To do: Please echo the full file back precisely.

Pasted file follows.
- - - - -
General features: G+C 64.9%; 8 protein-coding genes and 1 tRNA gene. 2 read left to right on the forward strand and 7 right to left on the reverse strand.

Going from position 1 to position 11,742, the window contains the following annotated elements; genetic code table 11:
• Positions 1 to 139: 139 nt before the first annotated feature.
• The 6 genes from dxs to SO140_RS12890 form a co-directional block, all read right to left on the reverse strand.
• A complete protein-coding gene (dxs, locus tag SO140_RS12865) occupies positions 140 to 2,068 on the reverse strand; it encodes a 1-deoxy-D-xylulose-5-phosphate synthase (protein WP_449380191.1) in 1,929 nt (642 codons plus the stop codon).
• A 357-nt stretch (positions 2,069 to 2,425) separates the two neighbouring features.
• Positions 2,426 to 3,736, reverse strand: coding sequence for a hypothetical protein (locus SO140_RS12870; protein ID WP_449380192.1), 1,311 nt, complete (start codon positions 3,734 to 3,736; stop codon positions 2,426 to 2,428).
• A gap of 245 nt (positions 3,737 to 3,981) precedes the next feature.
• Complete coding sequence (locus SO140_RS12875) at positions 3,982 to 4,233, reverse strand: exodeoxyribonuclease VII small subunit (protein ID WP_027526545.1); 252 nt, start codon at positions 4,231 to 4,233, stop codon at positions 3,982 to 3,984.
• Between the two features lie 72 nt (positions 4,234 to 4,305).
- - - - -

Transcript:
General features: G+C 64.9%; 8 protein-coding genes and 1 tRNA gene. 2 read left to right on the forward strand and 7 right to left on the reverse strand.

Going from position 1 to position 11,742, the window contains the following annotated elements; genetic code table 11:
• Positions 1 to 139: 139 nt before the first annotated feature.
• The 6 genes from dxs to SO140_RS12890 form a co-directional block, all read right to left on the reverse strand.
• A complete protein-coding gene (dxs, locus tag SO140_RS12865) occupies positions 140 to 2,068 on the reverse strand; it encodes a 1-deoxy-D-xylulose-5-phosphate synthase (protein WP_449380191.1) in 1,929 nt (642 codons plus the stop codon).
• A 357-nt stretch (positions 2,069 to 2,425) separates the two neighbouring features.
• Positions 2,426 to 3,736, reverse strand: coding sequence for a hypothetical protein (locus SO140_RS12870; protein ID WP_449380192.1), 1,311 nt, complete (start codon positions 3,734 to 3,736; stop codon positions 2,426 to 2,428).
• A gap of 245 nt (positions 3,737 to 3,981) precedes the next feature.
• Complete coding sequence (locus SO140_RS12875) at positions 3,982 to 4,233, reverse strand: exodeoxyribonuclease VII small subunit (protein ID WP_027526545.1); 252 nt, start codon at positions 4,231 to 4,233, stop codon at positions 3,982 to 3,984.
• Between the two features lie 72 nt (positions 4,234 to 4,305).